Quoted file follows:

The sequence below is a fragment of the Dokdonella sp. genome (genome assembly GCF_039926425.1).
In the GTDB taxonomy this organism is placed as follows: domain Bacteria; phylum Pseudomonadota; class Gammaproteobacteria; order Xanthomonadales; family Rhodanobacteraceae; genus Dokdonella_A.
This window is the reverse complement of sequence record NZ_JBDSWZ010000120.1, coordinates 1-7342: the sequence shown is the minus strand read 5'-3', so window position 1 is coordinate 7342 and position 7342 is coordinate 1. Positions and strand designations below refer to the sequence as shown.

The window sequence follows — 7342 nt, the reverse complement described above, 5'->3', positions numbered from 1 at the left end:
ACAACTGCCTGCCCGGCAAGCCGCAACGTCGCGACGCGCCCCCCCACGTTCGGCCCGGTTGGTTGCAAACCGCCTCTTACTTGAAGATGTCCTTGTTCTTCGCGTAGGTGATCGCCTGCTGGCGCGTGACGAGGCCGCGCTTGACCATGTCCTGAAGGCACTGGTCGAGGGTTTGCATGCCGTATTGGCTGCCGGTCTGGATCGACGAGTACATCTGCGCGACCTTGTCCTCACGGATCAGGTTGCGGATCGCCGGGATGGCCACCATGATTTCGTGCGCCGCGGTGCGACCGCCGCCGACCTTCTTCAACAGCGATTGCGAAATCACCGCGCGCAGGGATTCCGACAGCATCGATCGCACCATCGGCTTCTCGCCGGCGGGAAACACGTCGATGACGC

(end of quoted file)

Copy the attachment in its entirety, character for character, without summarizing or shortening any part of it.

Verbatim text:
The sequence below is a fragment of the Dokdonella sp. genome (genome assembly GCF_039926425.1).
In the GTDB taxonomy this organism is placed as follows: domain Bacteria; phylum Pseudomonadota; class Gammaproteobacteria; order Xanthomonadales; family Rhodanobacteraceae; genus Dokdonella_A.
This window is the reverse complement of sequence record NZ_JBDSWZ010000120.1, coordinates 1-7342: the sequence shown is the minus strand read 5'-3', so window position 1 is coordinate 7342 and position 7342 is coordinate 1. Positions and strand designations below refer to the sequence as shown.

The window sequence follows — 7342 nt, the reverse complement described above, 5'->3', positions numbered from 1 at the left end:
ACAACTGCCTGCCCGGCAAGCCGCAACGTCGCGACGCGCCCCCCCACGTTCGGCCCGGTTGGTTGCAAACCGCCTCTTACTTGAAGATGTCCTTGTTCTTCGCGTAGGTGATCGCCTGCTGGCGCGTGACGAGGCCGCGCTTGACCATGTCCTGAAGGCACTGGTCGAGGGTTTGCATGCCGTATTGGCTGCCGGTCTGGATCGACGAGTACATCTGCGCGACCTTGTCCTCACGGATCAGGTTGCGGATCGCCGGGATGGCCACCATGATTTCGTGCGCCGCGGTGCGACCGCCGCCGACCTTCTTCAACAGCGATTGCGAAATCACCGCGCGCAGGGATTCCGACAGCATCGATCGCACCATCGGCTTCTCGCCGGCGGGAAACACGTCGATGACGC